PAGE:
Genome editing for the repair of mitochondrial mutations

Published Date
Ozge Ozkaya

A new study shows that genome editing technology could be used to prevent women from passing mitochondrial disease on to their children. 

In a recent article published in the scientific journal Cell, researchers report the first successful attempt to eliminate mutated mitochondria from the mouse egg using genome editing.

Scientists have used DNA cutting enzymes called restriction enzymes to specifically target the mutated mitochondria while sparing the healthy type.

Mitochondria are the ‘energy factories’ of cells. They have their own DNA, inherited from the mother. Each cell in the body has between 1,000 and 100,000 copies of mitochondrial DNA. Most people affected by mitochondrial disease have a mixture of mutated and healthy mitochondria in their cells. The clinical symptoms of mitochondrial disease usually arise when the ratio of mutated versus healthy mitochondria exceed 60-95%. The new genome editing technique uses restriction enzymes to target and eliminate the mutated mitochondria only, shifting the balance towards a healthy genetic state.

The researchers have first used mouse eggs carrying two different types of mitochondria and have successfully eliminated one or the other type. They then fertilised the eggs by IVF and transplanted them back in the mother’s womb. The mice gave birth to pups carrying only the non-targeted type of mitochondria.  The offspring displayed normal behaviour, development and fertility. In fact they gave birth to a second generation themselves carrying only the non-targeted type of mitochondria. This demonstrates that this technique has the potential to completely wipe out mitochondrial disease in a family.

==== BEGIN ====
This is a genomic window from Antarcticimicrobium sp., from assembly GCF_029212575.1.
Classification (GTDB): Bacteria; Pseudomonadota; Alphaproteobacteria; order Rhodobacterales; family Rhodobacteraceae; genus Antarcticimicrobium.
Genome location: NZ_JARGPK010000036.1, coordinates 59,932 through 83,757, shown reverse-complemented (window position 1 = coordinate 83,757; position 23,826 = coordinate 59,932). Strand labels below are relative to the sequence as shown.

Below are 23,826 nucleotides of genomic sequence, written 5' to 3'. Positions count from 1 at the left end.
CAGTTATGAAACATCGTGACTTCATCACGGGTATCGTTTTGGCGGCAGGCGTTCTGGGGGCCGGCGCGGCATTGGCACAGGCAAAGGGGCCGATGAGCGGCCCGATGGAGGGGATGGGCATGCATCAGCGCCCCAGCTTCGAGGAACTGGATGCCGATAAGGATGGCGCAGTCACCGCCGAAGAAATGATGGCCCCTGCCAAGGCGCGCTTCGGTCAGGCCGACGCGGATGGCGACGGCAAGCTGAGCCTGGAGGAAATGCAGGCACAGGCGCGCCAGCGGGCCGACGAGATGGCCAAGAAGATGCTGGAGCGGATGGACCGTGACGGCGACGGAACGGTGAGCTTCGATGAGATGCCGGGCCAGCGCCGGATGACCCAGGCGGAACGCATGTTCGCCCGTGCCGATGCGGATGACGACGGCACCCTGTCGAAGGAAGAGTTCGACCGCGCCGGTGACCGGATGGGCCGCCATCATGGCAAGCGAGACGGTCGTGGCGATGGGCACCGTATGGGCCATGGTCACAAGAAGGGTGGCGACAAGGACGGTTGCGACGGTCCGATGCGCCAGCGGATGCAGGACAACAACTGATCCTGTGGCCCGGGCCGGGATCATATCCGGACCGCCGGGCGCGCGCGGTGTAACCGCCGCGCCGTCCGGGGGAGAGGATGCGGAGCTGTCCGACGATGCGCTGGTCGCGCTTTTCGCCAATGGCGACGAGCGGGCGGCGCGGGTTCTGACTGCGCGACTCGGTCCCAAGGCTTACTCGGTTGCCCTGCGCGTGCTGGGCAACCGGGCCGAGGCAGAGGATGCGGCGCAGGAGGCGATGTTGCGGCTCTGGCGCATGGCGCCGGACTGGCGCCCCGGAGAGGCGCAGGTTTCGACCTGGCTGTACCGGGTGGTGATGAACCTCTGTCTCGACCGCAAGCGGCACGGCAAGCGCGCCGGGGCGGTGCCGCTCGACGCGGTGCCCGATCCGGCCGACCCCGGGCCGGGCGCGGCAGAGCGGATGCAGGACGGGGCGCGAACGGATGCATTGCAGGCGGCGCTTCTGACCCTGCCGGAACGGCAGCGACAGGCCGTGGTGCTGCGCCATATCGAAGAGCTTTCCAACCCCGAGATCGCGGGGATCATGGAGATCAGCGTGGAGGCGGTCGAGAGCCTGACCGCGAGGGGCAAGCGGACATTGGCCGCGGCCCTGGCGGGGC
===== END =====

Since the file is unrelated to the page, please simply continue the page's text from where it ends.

The researchers then successfully attempted to correct a known disease causing human mitochondrial mutation using this technique. They used mouse eggs containing mutated DNA from human cells. The next step is to evaluate the safety and efficacy of the method in eggs from patients with mitochondrial diseases.

Prof Juan Carlos Izpisua Belmonte of the Salk Institute for Biological Studies and senior author of the publication said:

This technique is based on a single injection of mRNA into a mother’s oocytes or early embryos and therefore could be easily implemented in IVF clinics throughout the world.

Dr Marita Pohlschmidt, Director of Research at Muscular Dystrophy UK said:

We welcome this exciting new technique, which could benefit thousands of women worldwide who risk passing on mitochondrial disease to their children. There are no effective ways to treat people with these devastating and unpredictable conditions, and currently, our best option is to prevent their inheritance. This approach of selectively eliminating mutated mitochondria in an egg or embryo is still at an early stage. However, the results seen in mice are promising. Initial evidence suggests that the technique may also be used for mutated human mitochondrial DNA. It does not require egg donation, and could eventually be an important alternative to mitochondrial donation IVF. We are keen to see results of further research into the technique’s safety and efficacy.

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